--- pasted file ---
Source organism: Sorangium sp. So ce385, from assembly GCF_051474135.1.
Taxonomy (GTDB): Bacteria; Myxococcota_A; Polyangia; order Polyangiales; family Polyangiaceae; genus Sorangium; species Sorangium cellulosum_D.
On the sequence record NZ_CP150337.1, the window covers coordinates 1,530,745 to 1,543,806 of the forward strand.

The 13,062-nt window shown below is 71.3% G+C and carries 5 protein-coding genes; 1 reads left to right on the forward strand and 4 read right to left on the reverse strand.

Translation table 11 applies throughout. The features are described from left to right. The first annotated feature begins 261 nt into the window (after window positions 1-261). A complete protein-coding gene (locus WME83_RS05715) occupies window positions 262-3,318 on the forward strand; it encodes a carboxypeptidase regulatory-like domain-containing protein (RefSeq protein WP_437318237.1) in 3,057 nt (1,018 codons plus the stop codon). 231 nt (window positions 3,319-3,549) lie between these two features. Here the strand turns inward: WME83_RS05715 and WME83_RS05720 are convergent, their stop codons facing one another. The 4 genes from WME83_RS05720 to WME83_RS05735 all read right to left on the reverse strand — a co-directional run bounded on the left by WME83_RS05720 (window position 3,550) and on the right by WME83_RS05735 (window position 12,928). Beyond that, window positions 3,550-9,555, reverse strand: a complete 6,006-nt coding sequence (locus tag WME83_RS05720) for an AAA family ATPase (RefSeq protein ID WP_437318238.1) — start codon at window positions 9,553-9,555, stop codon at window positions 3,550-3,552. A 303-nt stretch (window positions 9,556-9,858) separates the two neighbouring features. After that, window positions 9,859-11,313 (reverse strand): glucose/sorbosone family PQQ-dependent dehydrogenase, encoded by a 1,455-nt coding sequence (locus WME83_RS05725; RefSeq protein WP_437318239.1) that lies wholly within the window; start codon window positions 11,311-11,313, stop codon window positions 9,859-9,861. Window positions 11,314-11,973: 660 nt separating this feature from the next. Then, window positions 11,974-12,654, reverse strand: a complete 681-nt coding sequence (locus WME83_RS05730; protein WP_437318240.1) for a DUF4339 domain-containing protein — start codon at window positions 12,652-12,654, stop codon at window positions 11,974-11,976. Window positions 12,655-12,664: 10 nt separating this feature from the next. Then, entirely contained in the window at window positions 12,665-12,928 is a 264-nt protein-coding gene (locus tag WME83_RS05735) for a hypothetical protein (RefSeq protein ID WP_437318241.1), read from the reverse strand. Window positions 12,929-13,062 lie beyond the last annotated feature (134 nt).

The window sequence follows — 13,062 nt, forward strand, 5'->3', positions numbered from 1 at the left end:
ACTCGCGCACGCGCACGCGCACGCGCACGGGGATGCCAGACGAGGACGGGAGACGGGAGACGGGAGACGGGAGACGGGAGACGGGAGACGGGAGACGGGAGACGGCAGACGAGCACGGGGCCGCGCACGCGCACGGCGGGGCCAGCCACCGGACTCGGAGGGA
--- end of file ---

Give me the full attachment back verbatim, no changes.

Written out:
Source organism: Sorangium sp. So ce385, from assembly GCF_051474135.1.
Taxonomy (GTDB): Bacteria; Myxococcota_A; Polyangia; order Polyangiales; family Polyangiaceae; genus Sorangium; species Sorangium cellulosum_D.
On the sequence record NZ_CP150337.1, the window covers coordinates 1,530,745 to 1,543,806 of the forward strand.

The 13,062-nt window shown below is 71.3% G+C and carries 5 protein-coding genes; 1 reads left to right on the forward strand and 4 read right to left on the reverse strand.

Translation table 11 applies throughout. The features are described from left to right. The first annotated feature begins 261 nt into the window (after window positions 1-261). A complete protein-coding gene (locus WME83_RS05715) occupies window positions 262-3,318 on the forward strand; it encodes a carboxypeptidase regulatory-like domain-containing protein (RefSeq protein WP_437318237.1) in 3,057 nt (1,018 codons plus the stop codon). 231 nt (window positions 3,319-3,549) lie between these two features. Here the strand turns inward: WME83_RS05715 and WME83_RS05720 are convergent, their stop codons facing one another. The 4 genes from WME83_RS05720 to WME83_RS05735 all read right to left on the reverse strand — a co-directional run bounded on the left by WME83_RS05720 (window position 3,550) and on the right by WME83_RS05735 (window position 12,928). Beyond that, window positions 3,550-9,555, reverse strand: a complete 6,006-nt coding sequence (locus tag WME83_RS05720) for an AAA family ATPase (RefSeq protein ID WP_437318238.1) — start codon at window positions 9,553-9,555, stop codon at window positions 3,550-3,552. A 303-nt stretch (window positions 9,556-9,858) separates the two neighbouring features. After that, window positions 9,859-11,313 (reverse strand): glucose/sorbosone family PQQ-dependent dehydrogenase, encoded by a 1,455-nt coding sequence (locus WME83_RS05725; RefSeq protein WP_437318239.1) that lies wholly within the window; start codon window positions 11,311-11,313, stop codon window positions 9,859-9,861. Window positions 11,314-11,973: 660 nt separating this feature from the next. Then, window positions 11,974-12,654, reverse strand: a complete 681-nt coding sequence (locus WME83_RS05730; protein WP_437318240.1) for a DUF4339 domain-containing protein — start codon at window positions 12,652-12,654, stop codon at window positions 11,974-11,976. Window positions 12,655-12,664: 10 nt separating this feature from the next. Then, entirely contained in the window at window positions 12,665-12,928 is a 264-nt protein-coding gene (locus tag WME83_RS05735) for a hypothetical protein (RefSeq protein ID WP_437318241.1), read from the reverse strand. Window positions 12,929-13,062 lie beyond the last annotated feature (134 nt).

The window sequence follows — 13,062 nt, forward strand, 5'->3', positions numbered from 1 at the left end:
ACTCGCGCACGCGCACGCGCACGCGCACGGGGATGCCAGACGAGGACGGGAGACGGGAGACGGGAGACGGGAGACGGGAGACGGGAGACGGGAGACGGGAGACGGCAGACGAGCACGGGGCCGCGCACGCGCACGGCGGGGCCAGCCACCGGACTCGGAGGGA